Utsah Shrestha (she/her/hers)

Utsah Shrestha headshot

Utsah Shrestha (MBA Human Resources and Strategic Management and Marketing ’24)

Hometown: Kathmandu, Nepal

Career Before Broad: Human resource associate in tech industry

Post-Graduate Career Interest: I want to experience working in a large company and understand their ways and where my interests lie. My preference is in the tech industry, but I am open to options.

Broad News: What do you think is the most pressing issue women are facing outside the business community?

Shrestha: I think the most pressing issues are patriarchy, lack of women’s representation in positions of power, sexism, security, period poverty and stigma.

Broad News: How has your experience as a business professional evolved over time and through the MBA program?

Shrestha: As a business professional, I have had experience in web and graphic designing, marketing and HR. The MBA program has immersed me in a collaborative environment and helped build my network.

Broad News: How can the business community be more inclusive and support women in leadership and business roles?

Shrestha: Here are a few ways the business community can be more inclusive: support female education and learning, provide mentorship opportunities in the business environment, encourage and provide space for women to share their thoughts and ideas, offer more flexibility for women’s needs and provide equal opportunities.

Pratyusha Malhotra (she/her/hers)

Pratyusha Malhotra headshot

Pratyusha Malhotra (MBA Supply Chain Management and Business Analytics ’24)

Hometown: Lucknow, India

Career Before Broad: Management consultant

Post-Graduate Career Interest: Supply chain consulting

Broad News: What do you think is the most pressing issue women are facing outside the business community?

Malhotra: Gender inequality is a pressing issue. We have seen improvements and dialogue, but there is still a long way to go. Women face discrimination and inequality in various forms, including opportunities for education, pay gaps, limited job opportunities and societal biases. The unconscious societal biases can affect how women are perceived and treated in the workplace, which can impact their career progression and work experience.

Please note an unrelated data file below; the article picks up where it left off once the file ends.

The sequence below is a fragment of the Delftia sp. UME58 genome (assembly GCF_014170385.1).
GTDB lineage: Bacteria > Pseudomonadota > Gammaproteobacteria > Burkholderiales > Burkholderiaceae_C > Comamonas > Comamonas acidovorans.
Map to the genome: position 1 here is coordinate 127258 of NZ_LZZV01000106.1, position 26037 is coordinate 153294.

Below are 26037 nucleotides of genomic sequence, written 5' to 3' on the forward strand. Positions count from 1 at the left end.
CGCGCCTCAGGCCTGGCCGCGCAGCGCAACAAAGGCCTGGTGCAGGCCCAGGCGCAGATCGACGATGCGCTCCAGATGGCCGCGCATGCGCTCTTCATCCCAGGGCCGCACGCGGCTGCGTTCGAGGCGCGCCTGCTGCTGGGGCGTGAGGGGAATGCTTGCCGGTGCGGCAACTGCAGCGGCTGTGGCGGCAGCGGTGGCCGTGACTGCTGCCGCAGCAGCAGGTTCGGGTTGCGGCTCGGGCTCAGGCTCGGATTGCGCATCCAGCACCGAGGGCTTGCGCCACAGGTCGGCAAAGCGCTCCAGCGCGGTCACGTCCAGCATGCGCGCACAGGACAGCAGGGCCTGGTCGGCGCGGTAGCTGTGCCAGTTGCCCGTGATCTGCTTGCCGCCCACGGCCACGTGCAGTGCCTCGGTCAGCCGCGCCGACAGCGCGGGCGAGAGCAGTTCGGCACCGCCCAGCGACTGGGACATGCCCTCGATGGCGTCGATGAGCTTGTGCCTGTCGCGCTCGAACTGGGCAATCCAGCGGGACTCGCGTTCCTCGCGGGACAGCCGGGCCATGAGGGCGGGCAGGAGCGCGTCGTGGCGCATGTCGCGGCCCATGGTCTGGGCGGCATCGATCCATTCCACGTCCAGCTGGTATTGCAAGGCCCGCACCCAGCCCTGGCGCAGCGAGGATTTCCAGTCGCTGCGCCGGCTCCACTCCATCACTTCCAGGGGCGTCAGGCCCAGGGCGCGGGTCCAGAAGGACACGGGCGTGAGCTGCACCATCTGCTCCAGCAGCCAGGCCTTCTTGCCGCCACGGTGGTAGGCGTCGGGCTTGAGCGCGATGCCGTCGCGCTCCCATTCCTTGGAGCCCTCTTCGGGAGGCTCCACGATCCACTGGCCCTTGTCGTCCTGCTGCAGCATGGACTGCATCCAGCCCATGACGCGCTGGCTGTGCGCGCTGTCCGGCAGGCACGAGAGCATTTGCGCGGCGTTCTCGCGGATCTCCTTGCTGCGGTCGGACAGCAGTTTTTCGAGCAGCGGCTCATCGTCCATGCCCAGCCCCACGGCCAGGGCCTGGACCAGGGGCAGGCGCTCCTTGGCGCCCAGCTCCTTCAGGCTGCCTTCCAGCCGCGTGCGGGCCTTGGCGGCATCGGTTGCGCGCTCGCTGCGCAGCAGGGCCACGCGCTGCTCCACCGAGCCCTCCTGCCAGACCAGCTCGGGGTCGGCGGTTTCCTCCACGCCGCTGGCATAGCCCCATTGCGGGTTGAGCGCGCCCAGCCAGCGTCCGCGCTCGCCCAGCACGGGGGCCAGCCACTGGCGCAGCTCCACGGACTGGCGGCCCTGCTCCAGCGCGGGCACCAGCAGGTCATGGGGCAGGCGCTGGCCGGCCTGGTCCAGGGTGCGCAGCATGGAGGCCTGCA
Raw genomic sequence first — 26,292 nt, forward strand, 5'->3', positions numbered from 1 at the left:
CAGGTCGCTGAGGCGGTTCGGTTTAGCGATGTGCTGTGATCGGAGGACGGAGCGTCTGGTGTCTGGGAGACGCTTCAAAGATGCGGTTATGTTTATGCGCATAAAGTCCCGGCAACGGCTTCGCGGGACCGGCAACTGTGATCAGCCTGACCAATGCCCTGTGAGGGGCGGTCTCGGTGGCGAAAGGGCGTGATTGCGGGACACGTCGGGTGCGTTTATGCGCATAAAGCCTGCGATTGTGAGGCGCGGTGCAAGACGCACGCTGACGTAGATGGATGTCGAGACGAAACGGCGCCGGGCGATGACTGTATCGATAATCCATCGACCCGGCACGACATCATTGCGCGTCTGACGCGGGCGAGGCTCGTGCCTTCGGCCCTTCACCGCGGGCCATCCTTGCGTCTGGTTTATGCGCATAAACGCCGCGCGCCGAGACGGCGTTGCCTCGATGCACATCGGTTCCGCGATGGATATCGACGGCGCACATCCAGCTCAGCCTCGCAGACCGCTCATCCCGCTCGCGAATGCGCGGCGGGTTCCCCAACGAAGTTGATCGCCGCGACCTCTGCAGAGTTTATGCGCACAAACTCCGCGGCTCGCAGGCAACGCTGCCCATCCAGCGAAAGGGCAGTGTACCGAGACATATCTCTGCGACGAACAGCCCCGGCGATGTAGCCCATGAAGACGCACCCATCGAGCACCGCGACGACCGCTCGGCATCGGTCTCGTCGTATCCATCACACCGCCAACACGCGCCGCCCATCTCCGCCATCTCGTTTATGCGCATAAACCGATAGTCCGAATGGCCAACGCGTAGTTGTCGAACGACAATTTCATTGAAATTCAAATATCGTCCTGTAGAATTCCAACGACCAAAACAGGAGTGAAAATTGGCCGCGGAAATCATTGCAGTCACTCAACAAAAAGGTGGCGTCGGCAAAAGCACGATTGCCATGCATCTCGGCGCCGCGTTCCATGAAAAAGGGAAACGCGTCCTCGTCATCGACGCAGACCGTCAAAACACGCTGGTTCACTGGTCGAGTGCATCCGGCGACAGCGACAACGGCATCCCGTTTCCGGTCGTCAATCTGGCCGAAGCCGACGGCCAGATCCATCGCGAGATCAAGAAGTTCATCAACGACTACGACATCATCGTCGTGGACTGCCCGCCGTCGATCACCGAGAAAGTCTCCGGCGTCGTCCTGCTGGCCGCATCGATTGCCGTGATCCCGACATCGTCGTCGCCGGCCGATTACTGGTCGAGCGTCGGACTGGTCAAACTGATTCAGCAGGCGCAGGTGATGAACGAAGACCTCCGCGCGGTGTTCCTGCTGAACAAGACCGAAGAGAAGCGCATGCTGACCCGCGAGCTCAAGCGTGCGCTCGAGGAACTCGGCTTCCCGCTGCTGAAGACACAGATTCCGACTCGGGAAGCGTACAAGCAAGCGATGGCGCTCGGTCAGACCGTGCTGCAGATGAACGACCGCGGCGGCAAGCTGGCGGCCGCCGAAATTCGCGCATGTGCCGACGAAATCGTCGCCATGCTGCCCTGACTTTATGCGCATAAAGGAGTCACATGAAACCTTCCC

Women may encounter a “glass ceiling,” where they are prevented from reaching senior leadership positions despite their qualifications and experience.

Broad News: How has your experience as a business professional evolved over time and through the MBA program?

Malhotra: It has evolved by broadening my horizons both on professional and personal front. Professionally, I have evaluated my career choices, learnt to have a more strategic outlook, embraced critical thinking and reflected on the nuances and importance of teamwork and leadership in the business environment.

Personally, working with a diverse group of peers has aided me to build valuable relationships and connections and learn more about other cultures and thought processes.

Broad News: How can the business community be more inclusive and support women in leadership and business roles?

Malhotra: Companies can establish policies and practices that prioritize diversity, equity and inclusion in their recruitment, retention and advancement of employees. This can include initiatives such as diversity and inclusion training, mentorship and sponsorship programs and employee resource groups.

Companies can also actively seek to promote women to leadership roles, providing opportunities for them to develop their skills and advance their careers. This can include establishing leadership development programs and providing coaching and mentoring.

Erika Busch (she/her/hers)

Erika Busch headshot

Erika Busch, MBA business manager

Hometown: Okemos, MI

Broad News: How has your experience as a business professional evolved over time and through the MBA program?

Busch: I have spent my career in higher education student affairs at great institutions in their school or college of business. By nature, business schools consistently evolve and embrace change. That said, I have been fortunate to have been part of programs and experiences that push me in my own professional journey and growth. I have also had the privilege to be around tremendous colleagues, faculty, researchers and thought leaders in the world of business — many of them women!

Broad News: What do you think is the most pressing issue women are facing outside the business community?